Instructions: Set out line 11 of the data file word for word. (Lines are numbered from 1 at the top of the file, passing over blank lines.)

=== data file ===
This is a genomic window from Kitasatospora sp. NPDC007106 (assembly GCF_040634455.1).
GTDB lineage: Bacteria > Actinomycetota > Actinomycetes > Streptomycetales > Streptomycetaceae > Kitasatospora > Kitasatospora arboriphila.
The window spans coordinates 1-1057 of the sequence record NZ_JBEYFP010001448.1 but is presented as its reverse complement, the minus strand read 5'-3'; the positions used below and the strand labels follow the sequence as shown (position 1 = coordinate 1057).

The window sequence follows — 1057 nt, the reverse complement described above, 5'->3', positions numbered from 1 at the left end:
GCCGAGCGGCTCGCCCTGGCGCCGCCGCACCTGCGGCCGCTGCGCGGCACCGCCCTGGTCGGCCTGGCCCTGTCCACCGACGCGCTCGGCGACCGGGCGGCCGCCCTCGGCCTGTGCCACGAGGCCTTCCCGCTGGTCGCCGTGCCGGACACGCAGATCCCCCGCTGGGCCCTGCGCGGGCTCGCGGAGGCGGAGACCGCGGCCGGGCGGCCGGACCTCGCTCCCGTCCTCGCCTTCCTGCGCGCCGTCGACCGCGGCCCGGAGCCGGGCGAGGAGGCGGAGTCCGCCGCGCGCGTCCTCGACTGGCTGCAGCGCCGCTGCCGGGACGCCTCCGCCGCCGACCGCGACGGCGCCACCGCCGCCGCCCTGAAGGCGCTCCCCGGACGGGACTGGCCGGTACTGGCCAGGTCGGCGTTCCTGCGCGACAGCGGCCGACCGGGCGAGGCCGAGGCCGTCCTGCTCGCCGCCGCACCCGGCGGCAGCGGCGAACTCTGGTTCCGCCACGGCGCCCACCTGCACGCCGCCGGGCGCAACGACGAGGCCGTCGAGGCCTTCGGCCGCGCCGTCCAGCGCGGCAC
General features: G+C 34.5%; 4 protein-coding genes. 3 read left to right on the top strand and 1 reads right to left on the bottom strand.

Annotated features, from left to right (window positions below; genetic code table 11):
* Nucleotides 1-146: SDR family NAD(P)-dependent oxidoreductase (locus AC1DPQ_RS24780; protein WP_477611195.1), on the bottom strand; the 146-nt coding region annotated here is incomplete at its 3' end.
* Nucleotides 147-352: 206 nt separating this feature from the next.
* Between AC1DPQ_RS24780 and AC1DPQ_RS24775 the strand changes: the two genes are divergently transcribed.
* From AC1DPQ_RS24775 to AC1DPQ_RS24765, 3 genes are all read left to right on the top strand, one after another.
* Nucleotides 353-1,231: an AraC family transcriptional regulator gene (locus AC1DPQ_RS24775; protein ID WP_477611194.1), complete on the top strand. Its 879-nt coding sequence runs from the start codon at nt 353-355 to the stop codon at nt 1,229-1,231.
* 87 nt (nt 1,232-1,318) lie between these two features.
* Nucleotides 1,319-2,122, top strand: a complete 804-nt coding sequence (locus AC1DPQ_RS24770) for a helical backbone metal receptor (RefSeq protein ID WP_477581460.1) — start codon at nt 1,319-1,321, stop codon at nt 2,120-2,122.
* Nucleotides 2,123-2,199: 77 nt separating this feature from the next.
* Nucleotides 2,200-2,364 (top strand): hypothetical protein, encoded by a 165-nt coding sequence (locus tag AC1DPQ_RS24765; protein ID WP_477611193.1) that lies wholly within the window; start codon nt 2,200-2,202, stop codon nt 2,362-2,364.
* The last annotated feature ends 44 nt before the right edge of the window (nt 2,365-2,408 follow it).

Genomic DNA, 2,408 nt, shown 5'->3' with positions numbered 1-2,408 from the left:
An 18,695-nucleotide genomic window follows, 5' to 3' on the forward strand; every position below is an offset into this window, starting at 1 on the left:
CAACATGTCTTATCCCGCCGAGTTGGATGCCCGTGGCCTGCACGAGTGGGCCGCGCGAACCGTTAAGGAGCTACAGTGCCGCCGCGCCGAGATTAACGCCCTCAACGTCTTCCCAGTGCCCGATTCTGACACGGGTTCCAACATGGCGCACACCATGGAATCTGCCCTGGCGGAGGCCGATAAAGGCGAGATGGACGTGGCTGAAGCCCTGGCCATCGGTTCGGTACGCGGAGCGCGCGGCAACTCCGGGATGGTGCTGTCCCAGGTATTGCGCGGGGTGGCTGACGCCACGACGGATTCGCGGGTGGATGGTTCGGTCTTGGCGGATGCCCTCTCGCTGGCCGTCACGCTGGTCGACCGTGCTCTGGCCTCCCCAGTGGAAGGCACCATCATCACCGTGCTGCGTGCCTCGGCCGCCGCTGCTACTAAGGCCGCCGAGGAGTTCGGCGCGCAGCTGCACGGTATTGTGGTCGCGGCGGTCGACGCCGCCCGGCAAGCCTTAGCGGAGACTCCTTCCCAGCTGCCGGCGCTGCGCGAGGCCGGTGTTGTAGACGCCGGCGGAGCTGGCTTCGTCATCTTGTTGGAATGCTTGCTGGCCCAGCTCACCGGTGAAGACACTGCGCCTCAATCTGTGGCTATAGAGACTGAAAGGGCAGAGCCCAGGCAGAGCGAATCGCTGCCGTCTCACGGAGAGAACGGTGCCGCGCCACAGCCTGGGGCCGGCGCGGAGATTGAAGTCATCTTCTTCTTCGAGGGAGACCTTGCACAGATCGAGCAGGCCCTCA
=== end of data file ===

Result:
* From AC1DPQ_RS24775 to AC1DPQ_RS24765, 3 genes are all read left to right on the top strand, one after another.